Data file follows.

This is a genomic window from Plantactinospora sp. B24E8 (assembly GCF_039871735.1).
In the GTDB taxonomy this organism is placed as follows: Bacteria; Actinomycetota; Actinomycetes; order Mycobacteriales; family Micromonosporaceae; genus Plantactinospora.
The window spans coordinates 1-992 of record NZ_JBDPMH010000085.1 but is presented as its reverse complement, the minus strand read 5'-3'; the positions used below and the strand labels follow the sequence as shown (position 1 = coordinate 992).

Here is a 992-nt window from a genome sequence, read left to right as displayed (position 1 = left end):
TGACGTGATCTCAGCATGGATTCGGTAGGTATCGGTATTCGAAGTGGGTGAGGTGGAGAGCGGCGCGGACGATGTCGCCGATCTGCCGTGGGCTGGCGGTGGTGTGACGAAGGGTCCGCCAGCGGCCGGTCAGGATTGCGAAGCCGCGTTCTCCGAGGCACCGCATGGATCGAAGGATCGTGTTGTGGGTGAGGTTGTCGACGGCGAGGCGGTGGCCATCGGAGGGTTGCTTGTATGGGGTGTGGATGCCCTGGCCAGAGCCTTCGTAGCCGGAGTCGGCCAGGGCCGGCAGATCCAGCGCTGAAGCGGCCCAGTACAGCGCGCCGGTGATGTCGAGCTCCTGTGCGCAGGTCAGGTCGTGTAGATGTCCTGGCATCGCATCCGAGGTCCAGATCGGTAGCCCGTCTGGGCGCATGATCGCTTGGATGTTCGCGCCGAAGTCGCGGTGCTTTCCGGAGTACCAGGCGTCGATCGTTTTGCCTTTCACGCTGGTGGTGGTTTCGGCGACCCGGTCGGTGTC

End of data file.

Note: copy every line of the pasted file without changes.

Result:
This is a genomic window from Plantactinospora sp. B24E8 (assembly GCF_039871735.1).
In the GTDB taxonomy this organism is placed as follows: Bacteria; Actinomycetota; Actinomycetes; order Mycobacteriales; family Micromonosporaceae; genus Plantactinospora.
The window spans coordinates 1-992 of record NZ_JBDPMH010000085.1 but is presented as its reverse complement, the minus strand read 5'-3'; the positions used below and the strand labels follow the sequence as shown (position 1 = coordinate 992).

Here is a 992-nt window from a genome sequence, read left to right as displayed (position 1 = left end):
TGACGTGATCTCAGCATGGATTCGGTAGGTATCGGTATTCGAAGTGGGTGAGGTGGAGAGCGGCGCGGACGATGTCGCCGATCTGCCGTGGGCTGGCGGTGGTGTGACGAAGGGTCCGCCAGCGGCCGGTCAGGATTGCGAAGCCGCGTTCTCCGAGGCACCGCATGGATCGAAGGATCGTGTTGTGGGTGAGGTTGTCGACGGCGAGGCGGTGGCCATCGGAGGGTTGCTTGTATGGGGTGTGGATGCCCTGGCCAGAGCCTTCGTAGCCGGAGTCGGCCAGGGCCGGCAGATCCAGCGCTGAAGCGGCCCAGTACAGCGCGCCGGTGATGTCGAGCTCCTGTGCGCAGGTCAGGTCGTGTAGATGTCCTGGCATCGCATCCGAGGTCCAGATCGGTAGCCCGTCTGGGCGCATGATCGCTTGGATGTTCGCGCCGAAGTCGCGGTGCTTTCCGGAGTACCAGGCGTCGATCGTTTTGCCTTTCACGCTGGTGGTGGTTTCGGCGACCCGGTCGGTGTC